What are complications of diabetic neuropathy?

Updated: Oct 08, 2021
  • Author: Romesh Khardori, MD, PhD, FACP; Chief Editor: George T Griffing, MD  more...
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Autonomic dysfunction can involve any part of the sympathetic or parasympathetic chains and produce myriad manifestations. [91, 168] Patients likely to seek care in the ED are those with diabetic gastroparesis and vomiting, severe diarrhea, bladder dysfunction and urinary retention, or symptomatic orthostatic hypotension. Treatment of gastroparesis is symptomatic, and symptoms tend to wax and wane. Patients with gastroparesis may benefit from metoclopramide or erythromycin.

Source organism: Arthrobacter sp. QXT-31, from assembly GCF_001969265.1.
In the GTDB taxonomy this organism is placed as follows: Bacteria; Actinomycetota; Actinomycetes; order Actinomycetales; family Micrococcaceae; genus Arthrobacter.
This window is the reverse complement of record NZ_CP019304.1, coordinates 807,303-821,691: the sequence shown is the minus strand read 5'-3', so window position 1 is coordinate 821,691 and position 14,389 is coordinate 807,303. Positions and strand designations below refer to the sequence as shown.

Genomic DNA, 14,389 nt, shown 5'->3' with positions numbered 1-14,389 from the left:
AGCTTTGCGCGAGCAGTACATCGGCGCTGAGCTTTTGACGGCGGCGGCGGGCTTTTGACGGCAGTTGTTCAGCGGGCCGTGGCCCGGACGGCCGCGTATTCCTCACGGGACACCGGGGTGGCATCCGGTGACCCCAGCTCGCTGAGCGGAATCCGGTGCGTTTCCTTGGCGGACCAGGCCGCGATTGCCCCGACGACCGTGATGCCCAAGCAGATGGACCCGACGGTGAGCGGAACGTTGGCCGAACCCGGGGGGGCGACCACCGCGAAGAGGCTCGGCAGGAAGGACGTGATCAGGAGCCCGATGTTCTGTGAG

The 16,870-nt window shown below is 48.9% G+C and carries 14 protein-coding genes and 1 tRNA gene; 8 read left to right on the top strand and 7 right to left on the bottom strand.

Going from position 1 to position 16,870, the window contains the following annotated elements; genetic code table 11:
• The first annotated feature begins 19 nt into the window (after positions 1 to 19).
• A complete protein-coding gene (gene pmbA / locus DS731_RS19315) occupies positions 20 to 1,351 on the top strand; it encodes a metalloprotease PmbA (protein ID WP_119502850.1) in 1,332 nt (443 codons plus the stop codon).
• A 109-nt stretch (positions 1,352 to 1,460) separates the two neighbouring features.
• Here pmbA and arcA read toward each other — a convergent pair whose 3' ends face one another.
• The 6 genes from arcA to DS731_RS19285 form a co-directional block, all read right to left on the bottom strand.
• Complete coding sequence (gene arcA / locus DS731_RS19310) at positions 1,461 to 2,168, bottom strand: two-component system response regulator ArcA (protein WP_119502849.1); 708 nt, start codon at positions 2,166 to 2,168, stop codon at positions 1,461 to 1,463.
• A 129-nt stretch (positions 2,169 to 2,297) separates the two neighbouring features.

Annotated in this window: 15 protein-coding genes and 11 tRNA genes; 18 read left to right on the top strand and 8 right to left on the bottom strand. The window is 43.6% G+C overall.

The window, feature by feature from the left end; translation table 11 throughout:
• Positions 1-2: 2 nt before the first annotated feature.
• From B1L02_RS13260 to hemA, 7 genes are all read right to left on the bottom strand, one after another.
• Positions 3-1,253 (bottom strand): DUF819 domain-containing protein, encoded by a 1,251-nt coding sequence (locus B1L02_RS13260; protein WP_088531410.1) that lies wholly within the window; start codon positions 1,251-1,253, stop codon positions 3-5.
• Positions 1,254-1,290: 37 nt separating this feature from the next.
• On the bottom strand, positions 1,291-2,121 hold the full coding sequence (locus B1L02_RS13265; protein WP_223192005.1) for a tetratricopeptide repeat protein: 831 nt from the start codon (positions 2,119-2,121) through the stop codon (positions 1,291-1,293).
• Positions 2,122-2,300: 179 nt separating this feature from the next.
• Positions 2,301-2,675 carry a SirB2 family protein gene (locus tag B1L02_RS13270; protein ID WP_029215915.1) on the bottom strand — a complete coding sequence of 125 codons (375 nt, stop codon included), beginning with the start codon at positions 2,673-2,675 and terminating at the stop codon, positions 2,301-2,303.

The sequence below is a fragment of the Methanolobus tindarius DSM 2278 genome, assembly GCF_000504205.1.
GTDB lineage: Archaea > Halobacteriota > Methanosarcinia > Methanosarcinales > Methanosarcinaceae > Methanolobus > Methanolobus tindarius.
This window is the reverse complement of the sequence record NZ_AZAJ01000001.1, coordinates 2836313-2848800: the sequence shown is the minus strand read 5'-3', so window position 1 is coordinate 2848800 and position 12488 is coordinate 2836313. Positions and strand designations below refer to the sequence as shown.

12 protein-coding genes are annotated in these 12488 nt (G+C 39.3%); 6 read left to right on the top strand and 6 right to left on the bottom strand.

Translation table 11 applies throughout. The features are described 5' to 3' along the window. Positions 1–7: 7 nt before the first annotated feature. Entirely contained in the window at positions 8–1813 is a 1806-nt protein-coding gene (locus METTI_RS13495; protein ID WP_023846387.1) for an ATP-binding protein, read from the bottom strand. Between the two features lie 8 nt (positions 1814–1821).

Before these therapies are started, the degree of dehydration and metabolic imbalance must be assessed, and other serious causes of vomiting must be excluded. In severe cases, gastric pacing has been used. Patients with disabling orthostatic hypotension may be treated with salt tablets, support stockings, or fludrocortisone. Alleviating the functional abnormalities associated with the autonomic neuropathy is often difficult and frustrating for both doctor and patient. (See Diabetic Neuropathy and Diabetic Lumbosacral Plexopathy.)

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